Logan County Woman Pleads Guilty to COVID-19 Relief Fraud Scheme
CHARLESTON, W.Va. – A Logan County woman pleaded guilty today to wire fraud, admitting to a scheme to defraud the Paycheck Protection Program (PPP) of over $42,250.00 in COVID-19 relief loans guaranteed by the Small Business Administration (SBA) under the Coronavirus Aid, Relief, and Economic Security Act (CARES Act).
According to court documents and statements made in court, Alexis Ransom, 24, of Logan, applied for three PPP loans beginning on March 27, 2021, and continuing to August 16, 2021, for her purported business, Alexis Renae Ransom, which she claimed did business under the tradenames of Renae’s Fashion Consulting LLC and Momma & Me Boutique. Ransom admitted that she falsely stated that Renae’s Fashion Consulting LLC was established in 2019, and had earned $66,900.00 in gross income in 2019 and 2020, and that Momma & Me Boutique earned $69,000.00 in gross income in 2019. The investigation revealed that Ransom’s purported business and its tradenames had not engaged in substantial business activity before February 15, 2020. Ransom further admitted that she submitted a false Internal Revenue Service (IRS) Form 1040, Schedule C Profit or Loss from Business in connection with the first loan application she submitted for Renae’s Fashion Consulting LLC.
The CARES Act is a federal law enacted on March 29, 2020, designed to provide emergency financial assistance to the millions of Americans who are suffering the economic effects caused by the COVID-19 pandemic. One source of relief provided by the CARES Act was the authorization of forgivable loans to small businesses for job retention and certain approved expenses, through the PPP. Businesses must use PPP loan proceeds for payroll costs, interest on mortgages, rent and utilities.
Ransom obtained two PPP loans of $13,937.50 each for Renae’s Fashion Consulting LLC, and one loan of $14,375.00 for Momma & Me Boutique. Ransom admitted that she later applied to have all three PPP loans forgiven even though she had not spent the loan proceeds on permissible business expenses. The SBA forgave her loans on August 16, 2021.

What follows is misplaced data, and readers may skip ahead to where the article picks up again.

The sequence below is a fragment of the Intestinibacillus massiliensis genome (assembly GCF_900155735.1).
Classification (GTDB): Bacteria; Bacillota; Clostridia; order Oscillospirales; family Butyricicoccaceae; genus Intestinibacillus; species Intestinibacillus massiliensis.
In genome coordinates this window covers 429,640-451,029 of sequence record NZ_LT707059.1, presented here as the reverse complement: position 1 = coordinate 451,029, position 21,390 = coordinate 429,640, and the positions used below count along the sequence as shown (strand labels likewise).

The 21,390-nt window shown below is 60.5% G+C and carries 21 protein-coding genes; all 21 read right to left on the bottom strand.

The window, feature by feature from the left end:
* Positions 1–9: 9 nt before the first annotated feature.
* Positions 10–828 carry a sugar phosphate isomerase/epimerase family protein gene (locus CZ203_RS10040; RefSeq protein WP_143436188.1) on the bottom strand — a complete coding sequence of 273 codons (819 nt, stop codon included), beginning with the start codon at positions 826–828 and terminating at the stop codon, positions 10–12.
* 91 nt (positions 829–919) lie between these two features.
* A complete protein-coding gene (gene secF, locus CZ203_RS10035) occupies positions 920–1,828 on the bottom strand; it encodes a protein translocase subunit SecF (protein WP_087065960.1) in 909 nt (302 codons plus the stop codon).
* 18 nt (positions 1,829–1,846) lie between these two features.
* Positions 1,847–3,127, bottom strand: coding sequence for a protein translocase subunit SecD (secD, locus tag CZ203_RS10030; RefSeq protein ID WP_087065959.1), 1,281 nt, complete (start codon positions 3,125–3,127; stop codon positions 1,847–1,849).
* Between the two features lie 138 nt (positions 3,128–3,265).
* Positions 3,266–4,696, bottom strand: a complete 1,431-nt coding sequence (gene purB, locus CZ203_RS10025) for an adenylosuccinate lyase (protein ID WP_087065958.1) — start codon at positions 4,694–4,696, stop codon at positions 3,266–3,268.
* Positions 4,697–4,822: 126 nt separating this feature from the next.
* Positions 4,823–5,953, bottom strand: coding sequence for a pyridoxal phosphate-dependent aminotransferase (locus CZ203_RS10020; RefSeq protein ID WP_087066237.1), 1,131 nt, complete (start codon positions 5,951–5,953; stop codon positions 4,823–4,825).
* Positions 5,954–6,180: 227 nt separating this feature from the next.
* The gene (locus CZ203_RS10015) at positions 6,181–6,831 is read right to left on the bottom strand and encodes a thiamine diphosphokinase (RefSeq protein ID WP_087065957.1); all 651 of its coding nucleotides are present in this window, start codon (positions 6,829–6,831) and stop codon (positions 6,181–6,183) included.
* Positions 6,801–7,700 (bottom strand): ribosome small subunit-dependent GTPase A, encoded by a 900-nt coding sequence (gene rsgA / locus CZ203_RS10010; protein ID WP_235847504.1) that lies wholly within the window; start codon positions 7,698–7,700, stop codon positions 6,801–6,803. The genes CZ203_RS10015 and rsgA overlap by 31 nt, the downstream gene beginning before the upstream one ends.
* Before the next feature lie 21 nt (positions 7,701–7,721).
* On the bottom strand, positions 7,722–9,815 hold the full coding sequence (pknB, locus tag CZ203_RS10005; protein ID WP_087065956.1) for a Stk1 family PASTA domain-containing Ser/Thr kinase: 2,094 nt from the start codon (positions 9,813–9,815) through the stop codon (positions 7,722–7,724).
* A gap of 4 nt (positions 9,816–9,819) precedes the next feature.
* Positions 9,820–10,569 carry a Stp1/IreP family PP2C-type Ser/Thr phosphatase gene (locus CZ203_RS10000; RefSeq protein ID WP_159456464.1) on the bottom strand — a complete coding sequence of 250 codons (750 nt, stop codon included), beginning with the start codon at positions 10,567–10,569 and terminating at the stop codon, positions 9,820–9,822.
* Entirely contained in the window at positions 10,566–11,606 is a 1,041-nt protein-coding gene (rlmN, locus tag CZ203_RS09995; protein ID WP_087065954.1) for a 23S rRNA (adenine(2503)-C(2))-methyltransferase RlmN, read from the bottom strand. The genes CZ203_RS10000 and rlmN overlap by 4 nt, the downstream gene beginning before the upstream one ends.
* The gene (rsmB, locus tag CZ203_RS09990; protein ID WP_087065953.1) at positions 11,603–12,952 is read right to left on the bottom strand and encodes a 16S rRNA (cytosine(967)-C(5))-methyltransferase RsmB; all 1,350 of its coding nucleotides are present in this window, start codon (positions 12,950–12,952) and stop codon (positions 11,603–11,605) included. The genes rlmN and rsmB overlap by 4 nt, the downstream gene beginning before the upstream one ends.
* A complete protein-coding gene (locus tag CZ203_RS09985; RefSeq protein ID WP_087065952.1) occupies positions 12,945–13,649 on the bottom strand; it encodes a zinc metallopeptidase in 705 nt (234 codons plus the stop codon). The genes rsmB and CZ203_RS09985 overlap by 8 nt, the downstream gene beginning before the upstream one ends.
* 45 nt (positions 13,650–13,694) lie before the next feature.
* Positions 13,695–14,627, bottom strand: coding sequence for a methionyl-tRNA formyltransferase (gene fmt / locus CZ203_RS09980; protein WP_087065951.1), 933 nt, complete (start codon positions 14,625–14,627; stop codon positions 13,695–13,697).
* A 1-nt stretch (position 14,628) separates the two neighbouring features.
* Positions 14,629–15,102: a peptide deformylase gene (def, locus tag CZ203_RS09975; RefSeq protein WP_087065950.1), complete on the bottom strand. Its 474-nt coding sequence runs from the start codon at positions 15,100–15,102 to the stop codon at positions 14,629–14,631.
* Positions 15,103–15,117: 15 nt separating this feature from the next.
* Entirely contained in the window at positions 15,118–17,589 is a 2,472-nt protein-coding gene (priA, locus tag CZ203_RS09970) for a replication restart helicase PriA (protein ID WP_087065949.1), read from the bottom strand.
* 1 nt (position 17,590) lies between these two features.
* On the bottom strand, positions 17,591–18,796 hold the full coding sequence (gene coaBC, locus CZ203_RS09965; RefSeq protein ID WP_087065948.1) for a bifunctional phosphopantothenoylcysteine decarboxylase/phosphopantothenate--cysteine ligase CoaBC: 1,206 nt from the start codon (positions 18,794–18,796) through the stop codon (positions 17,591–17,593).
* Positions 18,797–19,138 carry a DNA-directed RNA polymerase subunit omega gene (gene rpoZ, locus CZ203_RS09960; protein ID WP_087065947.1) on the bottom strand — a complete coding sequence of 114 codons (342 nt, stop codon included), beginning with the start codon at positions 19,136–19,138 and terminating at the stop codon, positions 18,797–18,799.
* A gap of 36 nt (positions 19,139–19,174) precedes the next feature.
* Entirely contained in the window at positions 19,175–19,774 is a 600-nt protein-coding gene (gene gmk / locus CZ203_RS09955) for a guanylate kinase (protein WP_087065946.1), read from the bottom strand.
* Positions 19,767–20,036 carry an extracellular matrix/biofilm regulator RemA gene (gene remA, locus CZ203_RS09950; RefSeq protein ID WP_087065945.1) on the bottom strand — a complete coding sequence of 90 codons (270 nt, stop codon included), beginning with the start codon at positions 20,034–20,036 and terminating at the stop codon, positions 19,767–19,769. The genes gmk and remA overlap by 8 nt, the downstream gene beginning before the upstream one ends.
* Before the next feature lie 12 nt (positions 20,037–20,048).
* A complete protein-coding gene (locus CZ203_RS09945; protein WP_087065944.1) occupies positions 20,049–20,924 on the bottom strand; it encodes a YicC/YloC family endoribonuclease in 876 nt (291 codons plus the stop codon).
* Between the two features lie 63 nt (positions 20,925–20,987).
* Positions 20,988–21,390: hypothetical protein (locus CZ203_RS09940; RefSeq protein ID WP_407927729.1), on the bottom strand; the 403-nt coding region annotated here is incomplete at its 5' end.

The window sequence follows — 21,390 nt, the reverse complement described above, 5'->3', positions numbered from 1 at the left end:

Ransom is scheduled to be sentenced on November 16, 2022 and faces a maximum penalty of 20 years in prison, three years of supervised release, and a $250,000 fine. Ransom also agreed to pay $42,250.00 in restitution.
United States Attorney Will Thompson made the announcement and commended the West Virginia State Police and the United States Secret Service for conducting the investigation.
Senior United States District Judge David A. Faber presided over the hearing. Assistant United States Attorney Kathleen Robeson is prosecuting the case.
On May 17, 2021, the Attorney General established the COVID-19 Fraud Enforcement Task Force to marshal the resources of the Department of Justice in partnership with agencies across government to enhance efforts to combat and prevent pandemic-related fraud. The Task Force bolsters efforts to investigate and prosecute the most culpable domestic and international criminal actors and assists agencies tasked with administering relief programs to prevent fraud by, among other methods, augmenting and incorporating existing coordination mechanisms, identifying resources and techniques to uncover fraudulent actors and their schemes, and sharing and harnessing information and insights gained from prior enforcement efforts. For more information on the Department’s response to the pandemic, please visit https://www.justice.gov/coronavirus.
Anyone with information about allegations of attempted fraud involving COVID-19 can report it by calling the Department of Justice’s National Center for Disaster Fraud (NCDF) Hotline at 866-720-5721 or via the NCDF Web Complaint Form at: https://www.justice.gov/disaster-fraud/ncdf-disaster-complaint-form.
A copy of this press release is located on the website of the U.S. Attorney’s Office for the Southern District of West Virginia. Related court documents and information can be found on PACER by searching for Case No. 2:22-cr-122.